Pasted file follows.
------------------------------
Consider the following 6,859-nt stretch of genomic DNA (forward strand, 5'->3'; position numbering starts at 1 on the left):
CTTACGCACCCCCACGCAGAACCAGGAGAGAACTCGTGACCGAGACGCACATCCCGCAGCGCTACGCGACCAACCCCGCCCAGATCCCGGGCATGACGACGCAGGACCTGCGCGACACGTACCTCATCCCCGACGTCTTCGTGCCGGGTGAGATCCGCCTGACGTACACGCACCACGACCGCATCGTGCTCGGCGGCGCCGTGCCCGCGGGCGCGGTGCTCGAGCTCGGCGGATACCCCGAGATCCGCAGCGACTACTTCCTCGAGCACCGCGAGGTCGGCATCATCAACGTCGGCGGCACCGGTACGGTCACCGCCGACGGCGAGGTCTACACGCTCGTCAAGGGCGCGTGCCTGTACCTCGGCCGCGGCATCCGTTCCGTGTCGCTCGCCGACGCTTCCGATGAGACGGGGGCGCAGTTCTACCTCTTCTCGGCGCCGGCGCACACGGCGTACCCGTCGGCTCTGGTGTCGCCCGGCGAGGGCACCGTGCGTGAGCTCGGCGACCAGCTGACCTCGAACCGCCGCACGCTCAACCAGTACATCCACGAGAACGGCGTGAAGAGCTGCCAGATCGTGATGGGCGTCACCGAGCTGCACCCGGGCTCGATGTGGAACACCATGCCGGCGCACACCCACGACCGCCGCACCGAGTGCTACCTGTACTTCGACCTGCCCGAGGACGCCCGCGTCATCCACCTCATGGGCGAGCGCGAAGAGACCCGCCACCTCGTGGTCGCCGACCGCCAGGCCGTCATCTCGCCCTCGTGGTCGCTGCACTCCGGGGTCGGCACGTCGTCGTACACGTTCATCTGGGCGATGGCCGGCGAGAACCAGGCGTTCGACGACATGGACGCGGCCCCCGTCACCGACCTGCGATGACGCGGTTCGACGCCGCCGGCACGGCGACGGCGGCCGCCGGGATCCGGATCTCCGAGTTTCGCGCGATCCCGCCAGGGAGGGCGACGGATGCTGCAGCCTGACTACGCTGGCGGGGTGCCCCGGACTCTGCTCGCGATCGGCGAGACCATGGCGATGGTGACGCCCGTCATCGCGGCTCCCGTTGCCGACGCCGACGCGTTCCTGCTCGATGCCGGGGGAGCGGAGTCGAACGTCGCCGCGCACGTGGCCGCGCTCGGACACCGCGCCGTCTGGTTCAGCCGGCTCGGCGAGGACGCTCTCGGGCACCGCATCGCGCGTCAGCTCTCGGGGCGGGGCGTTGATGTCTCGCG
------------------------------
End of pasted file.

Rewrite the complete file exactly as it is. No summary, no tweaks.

Consider the following 6,859-nt stretch of genomic DNA (forward strand, 5'->3'; position numbering starts at 1 on the left):
CTTACGCACCCCCACGCAGAACCAGGAGAGAACTCGTGACCGAGACGCACATCCCGCAGCGCTACGCGACCAACCCCGCCCAGATCCCGGGCATGACGACGCAGGACCTGCGCGACACGTACCTCATCCCCGACGTCTTCGTGCCGGGTGAGATCCGCCTGACGTACACGCACCACGACCGCATCGTGCTCGGCGGCGCCGTGCCCGCGGGCGCGGTGCTCGAGCTCGGCGGATACCCCGAGATCCGCAGCGACTACTTCCTCGAGCACCGCGAGGTCGGCATCATCAACGTCGGCGGCACCGGTACGGTCACCGCCGACGGCGAGGTCTACACGCTCGTCAAGGGCGCGTGCCTGTACCTCGGCCGCGGCATCCGTTCCGTGTCGCTCGCCGACGCTTCCGATGAGACGGGGGCGCAGTTCTACCTCTTCTCGGCGCCGGCGCACACGGCGTACCCGTCGGCTCTGGTGTCGCCCGGCGAGGGCACCGTGCGTGAGCTCGGCGACCAGCTGACCTCGAACCGCCGCACGCTCAACCAGTACATCCACGAGAACGGCGTGAAGAGCTGCCAGATCGTGATGGGCGTCACCGAGCTGCACCCGGGCTCGATGTGGAACACCATGCCGGCGCACACCCACGACCGCCGCACCGAGTGCTACCTGTACTTCGACCTGCCCGAGGACGCCCGCGTCATCCACCTCATGGGCGAGCGCGAAGAGACCCGCCACCTCGTGGTCGCCGACCGCCAGGCCGTCATCTCGCCCTCGTGGTCGCTGCACTCCGGGGTCGGCACGTCGTCGTACACGTTCATCTGGGCGATGGCCGGCGAGAACCAGGCGTTCGACGACATGGACGCGGCCCCCGTCACCGACCTGCGATGACGCGGTTCGACGCCGCCGGCACGGCGACGGCGGCCGCCGGGATCCGGATCTCCGAGTTTCGCGCGATCCCGCCAGGGAGGGCGACGGATGCTGCAGCCTGACTACGCTGGCGGGGTGCCCCGGACTCTGCTCGCGATCGGCGAGACCATGGCGATGGTGACGCCCGTCATCGCGGCTCCCGTTGCCGACGCCGACGCGTTCCTGCTCGATGCCGGGGGAGCGGAGTCGAACGTCGCCGCGCACGTGGCCGCGCTCGGACACCGCGCCGTCTGGTTCAGCCGGCTCGGCGAGGACGCTCTCGGGCACCGCATCGCGCGTCAGCTCTCGGGGCGGGGCGTTGATGTCTCGCG